Fri. Feb 23rd, 2024

Ottawa's economic statement leaves BC wanting on housing

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British Columbia Housing Minister Ravi Kahlon would have liked to see Ottawa invest in non-profits to respond to the crisis housing. He believes that the province cannot depend only on the private sector.

  • Amélia MachHour (View profile)Amélia MachHour

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The economic statement from the federal Minister of Finance, Chrystia Freeland, disappoints British Columbia since it will be necessary to wait two years before accessing the funds dedicated to two measures on rental and social housing.

The province's Housing Minister, Ravi Kahlon, like his Finance colleague, Katrine Conroy, shared their concerns about the timetable presented by Ottawa for the financing of these two measures , impatiently awaited.

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Federal Minister of Finance and Deputy Prime Minister, Chrystia Freeland, presented his economic update to the House of Commons.

First, Ottawa announced an additional $15 billion in its loan program for the construction of rental apartments. Then, the federal government will release an additional billion dollars over three years for the construction of housing for vulnerable people.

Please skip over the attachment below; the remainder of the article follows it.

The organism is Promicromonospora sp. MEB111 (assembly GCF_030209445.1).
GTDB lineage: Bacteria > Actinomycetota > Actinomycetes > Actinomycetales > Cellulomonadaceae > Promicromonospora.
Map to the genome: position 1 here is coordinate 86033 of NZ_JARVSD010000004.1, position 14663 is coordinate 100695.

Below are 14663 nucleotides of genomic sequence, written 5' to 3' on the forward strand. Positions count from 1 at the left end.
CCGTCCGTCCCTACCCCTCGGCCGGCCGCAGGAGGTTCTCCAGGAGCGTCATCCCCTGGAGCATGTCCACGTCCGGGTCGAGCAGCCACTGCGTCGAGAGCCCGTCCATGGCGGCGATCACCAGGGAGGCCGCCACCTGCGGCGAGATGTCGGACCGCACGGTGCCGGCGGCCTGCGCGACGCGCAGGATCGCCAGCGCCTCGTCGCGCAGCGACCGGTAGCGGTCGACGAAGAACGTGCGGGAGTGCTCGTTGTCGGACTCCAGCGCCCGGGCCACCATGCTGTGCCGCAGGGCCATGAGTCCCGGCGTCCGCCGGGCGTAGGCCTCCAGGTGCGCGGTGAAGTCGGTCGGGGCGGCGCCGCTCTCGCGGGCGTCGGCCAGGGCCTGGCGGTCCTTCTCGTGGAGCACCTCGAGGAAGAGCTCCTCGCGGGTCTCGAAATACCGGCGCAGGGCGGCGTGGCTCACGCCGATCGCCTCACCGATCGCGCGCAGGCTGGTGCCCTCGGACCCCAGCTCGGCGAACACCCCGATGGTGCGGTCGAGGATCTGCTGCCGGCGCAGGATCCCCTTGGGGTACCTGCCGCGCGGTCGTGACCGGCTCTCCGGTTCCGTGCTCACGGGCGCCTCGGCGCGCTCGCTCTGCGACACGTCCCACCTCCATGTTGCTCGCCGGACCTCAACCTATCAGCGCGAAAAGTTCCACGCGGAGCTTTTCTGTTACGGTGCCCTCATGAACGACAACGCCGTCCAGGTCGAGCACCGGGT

The provinces, however, will not have access only in 2025-2026.

We need housing now. It's good to see such an investment coming in 2025-2026, but if we had access to it right now, it would help us considerably.

A quote from Katrine Conroy, Minister of Finance

In recent weeks, Prime Minister David Eby, like Ravi Kahlon, has not hidden his disappointment at the slowness of the federal government on the housing crisis.

To the point where British Columbia itself began to finance the construction of social housing on indigenous lands, such as those of the Tsawout First Nation, on the x27;Vancouver Island. It is a responsibility that falls to Ottawa.

We are the only one province to do so. We are tired of waiting for the federal government, but now it must invest massively.

A quote from Ravi Kahlon, Minister of Housing

The Minister of Housing says he is ready to fight for the envelopes presented in the economic statement, emphasizing the work of BC Housing and saying the province is full of projects and partners.

Ravi Kahlon would also have liked to see in Chrystia Freeland's document an announcement on the federal government's surplus land being used to build new housing. Ottawa promises to build nearly 30,000 homes by 2029 on its land, but so far no location has been identified in British Columbia.

The Minister of Housing, however, welcomes the new restrictions affecting short-term rentals like Airbnb which, he says, support the work of British Columbia.

The province adopted its own law on October 26 to restrict the definition of a short rental and its use. Starting in 2024, the federal government will deny tax deductions for expenses associated with activities aimed at earning income from short-term rentals.

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